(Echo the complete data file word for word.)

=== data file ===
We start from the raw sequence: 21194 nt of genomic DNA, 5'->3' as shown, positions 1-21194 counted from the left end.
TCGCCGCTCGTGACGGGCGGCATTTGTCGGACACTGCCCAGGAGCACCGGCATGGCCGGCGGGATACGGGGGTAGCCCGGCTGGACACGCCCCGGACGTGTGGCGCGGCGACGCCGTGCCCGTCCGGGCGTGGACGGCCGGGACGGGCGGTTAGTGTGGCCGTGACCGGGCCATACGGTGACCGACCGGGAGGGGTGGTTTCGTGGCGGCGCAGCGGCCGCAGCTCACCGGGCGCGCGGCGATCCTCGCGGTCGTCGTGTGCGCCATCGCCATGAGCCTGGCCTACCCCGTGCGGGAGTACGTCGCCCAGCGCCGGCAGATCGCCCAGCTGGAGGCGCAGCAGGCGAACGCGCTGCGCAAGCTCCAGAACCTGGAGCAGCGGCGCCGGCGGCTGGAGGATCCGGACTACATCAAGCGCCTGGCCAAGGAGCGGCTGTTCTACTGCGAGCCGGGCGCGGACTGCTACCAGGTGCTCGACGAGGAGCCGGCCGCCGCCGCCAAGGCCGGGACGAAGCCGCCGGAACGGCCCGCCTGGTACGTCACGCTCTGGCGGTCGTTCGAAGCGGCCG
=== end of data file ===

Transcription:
We start from the raw sequence: 21194 nt of genomic DNA, 5'->3' as shown, positions 1-21194 counted from the left end.
TCGCCGCTCGTGACGGGCGGCATTTGTCGGACACTGCCCAGGAGCACCGGCATGGCCGGCGGGATACGGGGGTAGCCCGGCTGGACACGCCCCGGACGTGTGGCGCGGCGACGCCGTGCCCGTCCGGGCGTGGACGGCCGGGACGGGCGGTTAGTGTGGCCGTGACCGGGCCATACGGTGACCGACCGGGAGGGGTGGTTTCGTGGCGGCGCAGCGGCCGCAGCTCACCGGGCGCGCGGCGATCCTCGCGGTCGTCGTGTGCGCCATCGCCATGAGCCTGGCCTACCCCGTGCGGGAGTACGTCGCCCAGCGCCGGCAGATCGCCCAGCTGGAGGCGCAGCAGGCGAACGCGCTGCGCAAGCTCCAGAACCTGGAGCAGCGGCGCCGGCGGCTGGAGGATCCGGACTACATCAAGCGCCTGGCCAAGGAGCGGCTGTTCTACTGCGAGCCGGGCGCGGACTGCTACCAGGTGCTCGACGAGGAGCCGGCCGCCGCCGCCAAGGCCGGGACGAAGCCGCCGGAACGGCCCGCCTGGTACGTCACGCTCTGGCGGTCGTTCGAAGCGGCCG